The Beckwith Family's Story

How many units of blood does it take to save someone’s life? The answer varies from patient to patient—for Stephanie Beckwith, a Byron, Nebraska native, it was 22.

“It took the kindness of many people to save my life,” Stephanie said. “I wouldn’t be here without them.”

After giving birth via C-section to her third child, Stephanie expected to return home and adjust to life as a family of five. Instead, nurses found internal hemorrhaging. She was losing so much blood so quickly, her blood wasn’t clotting. So much blood, in fact, it left the shelves of Boone County Health Center in Albion nearly empty.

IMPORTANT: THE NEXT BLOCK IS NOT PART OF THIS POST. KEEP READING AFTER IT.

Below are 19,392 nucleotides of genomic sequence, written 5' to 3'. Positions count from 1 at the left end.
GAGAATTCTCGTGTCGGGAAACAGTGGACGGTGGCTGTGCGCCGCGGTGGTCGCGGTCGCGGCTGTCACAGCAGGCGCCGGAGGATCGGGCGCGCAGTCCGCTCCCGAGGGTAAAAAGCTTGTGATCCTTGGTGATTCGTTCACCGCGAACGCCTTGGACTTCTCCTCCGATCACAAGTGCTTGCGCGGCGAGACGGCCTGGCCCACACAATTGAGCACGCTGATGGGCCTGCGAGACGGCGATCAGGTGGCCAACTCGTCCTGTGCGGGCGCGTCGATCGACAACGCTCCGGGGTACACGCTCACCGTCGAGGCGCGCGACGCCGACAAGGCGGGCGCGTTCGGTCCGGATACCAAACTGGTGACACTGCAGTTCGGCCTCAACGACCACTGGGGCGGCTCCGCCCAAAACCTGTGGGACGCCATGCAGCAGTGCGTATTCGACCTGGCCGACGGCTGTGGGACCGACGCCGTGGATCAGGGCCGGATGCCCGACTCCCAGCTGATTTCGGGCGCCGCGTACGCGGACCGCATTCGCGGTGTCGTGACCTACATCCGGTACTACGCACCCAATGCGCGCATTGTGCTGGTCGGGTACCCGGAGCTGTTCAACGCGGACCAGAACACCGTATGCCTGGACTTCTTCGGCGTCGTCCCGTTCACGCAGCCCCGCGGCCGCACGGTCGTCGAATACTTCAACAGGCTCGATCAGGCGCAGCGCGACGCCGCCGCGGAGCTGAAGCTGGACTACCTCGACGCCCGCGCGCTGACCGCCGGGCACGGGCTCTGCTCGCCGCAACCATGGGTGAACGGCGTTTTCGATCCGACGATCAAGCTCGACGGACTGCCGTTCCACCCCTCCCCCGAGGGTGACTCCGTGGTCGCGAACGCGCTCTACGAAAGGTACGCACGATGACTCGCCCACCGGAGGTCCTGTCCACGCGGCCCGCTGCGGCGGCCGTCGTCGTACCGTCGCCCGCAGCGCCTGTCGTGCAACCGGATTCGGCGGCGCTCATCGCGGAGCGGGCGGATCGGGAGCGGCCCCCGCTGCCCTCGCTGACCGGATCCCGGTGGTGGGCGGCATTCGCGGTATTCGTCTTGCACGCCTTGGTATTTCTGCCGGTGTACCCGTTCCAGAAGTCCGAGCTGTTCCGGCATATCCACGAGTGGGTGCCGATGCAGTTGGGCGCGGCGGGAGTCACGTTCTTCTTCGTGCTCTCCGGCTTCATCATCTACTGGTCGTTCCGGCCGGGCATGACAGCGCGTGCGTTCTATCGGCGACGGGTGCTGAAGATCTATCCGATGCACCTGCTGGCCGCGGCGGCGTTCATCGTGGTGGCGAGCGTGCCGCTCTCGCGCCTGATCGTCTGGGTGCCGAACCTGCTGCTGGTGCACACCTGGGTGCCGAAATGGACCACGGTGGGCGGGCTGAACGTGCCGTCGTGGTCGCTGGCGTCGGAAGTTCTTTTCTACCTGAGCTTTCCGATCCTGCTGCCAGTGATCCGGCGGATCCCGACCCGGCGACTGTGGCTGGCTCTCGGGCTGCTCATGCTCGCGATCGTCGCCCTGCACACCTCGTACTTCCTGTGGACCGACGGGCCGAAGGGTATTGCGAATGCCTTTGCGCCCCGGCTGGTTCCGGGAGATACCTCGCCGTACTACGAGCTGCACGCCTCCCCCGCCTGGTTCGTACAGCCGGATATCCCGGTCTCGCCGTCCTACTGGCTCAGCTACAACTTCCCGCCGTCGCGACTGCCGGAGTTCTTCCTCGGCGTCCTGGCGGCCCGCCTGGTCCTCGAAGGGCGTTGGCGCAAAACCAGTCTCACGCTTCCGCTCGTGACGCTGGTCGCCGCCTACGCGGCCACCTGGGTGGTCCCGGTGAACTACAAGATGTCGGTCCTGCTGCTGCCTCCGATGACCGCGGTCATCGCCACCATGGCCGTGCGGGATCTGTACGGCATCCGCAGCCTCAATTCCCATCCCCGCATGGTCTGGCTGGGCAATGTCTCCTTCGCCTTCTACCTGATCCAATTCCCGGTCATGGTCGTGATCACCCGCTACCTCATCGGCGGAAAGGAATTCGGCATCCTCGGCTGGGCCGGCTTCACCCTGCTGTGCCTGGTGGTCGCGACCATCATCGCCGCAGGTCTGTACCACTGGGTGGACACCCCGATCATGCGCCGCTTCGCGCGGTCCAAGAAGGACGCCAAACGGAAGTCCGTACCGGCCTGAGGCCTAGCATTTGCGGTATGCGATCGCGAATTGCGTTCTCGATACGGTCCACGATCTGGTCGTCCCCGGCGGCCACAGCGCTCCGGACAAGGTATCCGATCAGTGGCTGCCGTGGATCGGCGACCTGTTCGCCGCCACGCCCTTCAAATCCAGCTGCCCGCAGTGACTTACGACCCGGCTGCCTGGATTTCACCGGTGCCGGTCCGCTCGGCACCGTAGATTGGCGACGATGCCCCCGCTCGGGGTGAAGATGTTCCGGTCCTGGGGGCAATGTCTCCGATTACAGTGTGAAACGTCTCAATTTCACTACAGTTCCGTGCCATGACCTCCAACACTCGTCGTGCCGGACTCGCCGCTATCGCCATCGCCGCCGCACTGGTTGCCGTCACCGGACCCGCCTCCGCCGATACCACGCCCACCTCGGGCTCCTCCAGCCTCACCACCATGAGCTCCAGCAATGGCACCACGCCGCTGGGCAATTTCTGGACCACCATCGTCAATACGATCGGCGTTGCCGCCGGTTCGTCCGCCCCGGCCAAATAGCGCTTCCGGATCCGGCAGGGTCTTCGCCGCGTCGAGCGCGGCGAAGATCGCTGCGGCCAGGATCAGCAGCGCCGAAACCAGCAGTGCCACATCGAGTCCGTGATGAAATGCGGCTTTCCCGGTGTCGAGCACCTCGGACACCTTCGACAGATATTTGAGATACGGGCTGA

“I later found out they used every unit of type A positive, they were working through the supply of type A negative, and sent the last units of type O negative on the helicopter as they life-flighted me to Omaha,” she said. “It’s incredible to think something so routine caused such a shortage and really showed me how important every blood donation is.”

When Stephanie arrived in Omaha, she had an emergency hysterectomy before doctors were able to stabilize her. In honor of her harrowing journey, members of the Byron community hosted a blood drive with Nebraska Community Blood Bank at St. Paul Lutheran Church, where Stephanie has attended since she was a child.

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